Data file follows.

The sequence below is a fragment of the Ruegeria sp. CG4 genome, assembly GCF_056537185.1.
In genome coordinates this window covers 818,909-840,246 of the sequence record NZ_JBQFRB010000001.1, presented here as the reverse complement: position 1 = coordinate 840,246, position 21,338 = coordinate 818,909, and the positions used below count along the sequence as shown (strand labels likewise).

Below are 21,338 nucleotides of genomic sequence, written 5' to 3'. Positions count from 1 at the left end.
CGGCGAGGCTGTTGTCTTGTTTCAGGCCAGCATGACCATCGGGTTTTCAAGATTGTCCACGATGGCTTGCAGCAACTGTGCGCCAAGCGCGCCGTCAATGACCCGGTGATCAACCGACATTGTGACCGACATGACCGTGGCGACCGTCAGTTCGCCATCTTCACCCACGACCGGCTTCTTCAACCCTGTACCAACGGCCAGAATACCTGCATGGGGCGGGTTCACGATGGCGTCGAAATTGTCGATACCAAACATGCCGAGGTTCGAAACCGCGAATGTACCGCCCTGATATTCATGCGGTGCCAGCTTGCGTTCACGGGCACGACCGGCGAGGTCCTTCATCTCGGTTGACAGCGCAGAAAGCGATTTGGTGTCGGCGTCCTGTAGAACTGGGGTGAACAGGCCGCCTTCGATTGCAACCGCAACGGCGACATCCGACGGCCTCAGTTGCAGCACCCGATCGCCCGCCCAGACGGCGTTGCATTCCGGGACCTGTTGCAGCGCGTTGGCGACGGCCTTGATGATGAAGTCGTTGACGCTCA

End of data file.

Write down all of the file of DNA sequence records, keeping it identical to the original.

The sequence below is a fragment of the Ruegeria sp. CG4 genome, assembly GCF_056537185.1.
In genome coordinates this window covers 818,909-840,246 of the sequence record NZ_JBQFRB010000001.1, presented here as the reverse complement: position 1 = coordinate 840,246, position 21,338 = coordinate 818,909, and the positions used below count along the sequence as shown (strand labels likewise).

Below are 21,338 nucleotides of genomic sequence, written 5' to 3'. Positions count from 1 at the left end.
CGGCGAGGCTGTTGTCTTGTTTCAGGCCAGCATGACCATCGGGTTTTCAAGATTGTCCACGATGGCTTGCAGCAACTGTGCGCCAAGCGCGCCGTCAATGACCCGGTGATCAACCGACATTGTGACCGACATGACCGTGGCGACCGTCAGTTCGCCATCTTCACCCACGACCGGCTTCTTCAACCCTGTACCAACGGCCAGAATACCTGCATGGGGCGGGTTCACGATGGCGTCGAAATTGTCGATACCAAACATGCCGAGGTTCGAAACCGCGAATGTACCGCCCTGATATTCATGCGGTGCCAGCTTGCGTTCACGGGCACGACCGGCGAGGTCCTTCATCTCGGTTGACAGCGCAGAAAGCGATTTGGTGTCGGCGTCCTGTAGAACTGGGGTGAACAGGCCGCCTTCGATTGCAACCGCAACGGCGACATCCGACGGCCTCAGTTGCAGCACCCGATCGCCCGCCCAGACGGCGTTGCATTCCGGGACCTGTTGCAGCGCGTTGGCGACGGCCTTGATGATGAAGTCGTTGACGCTCA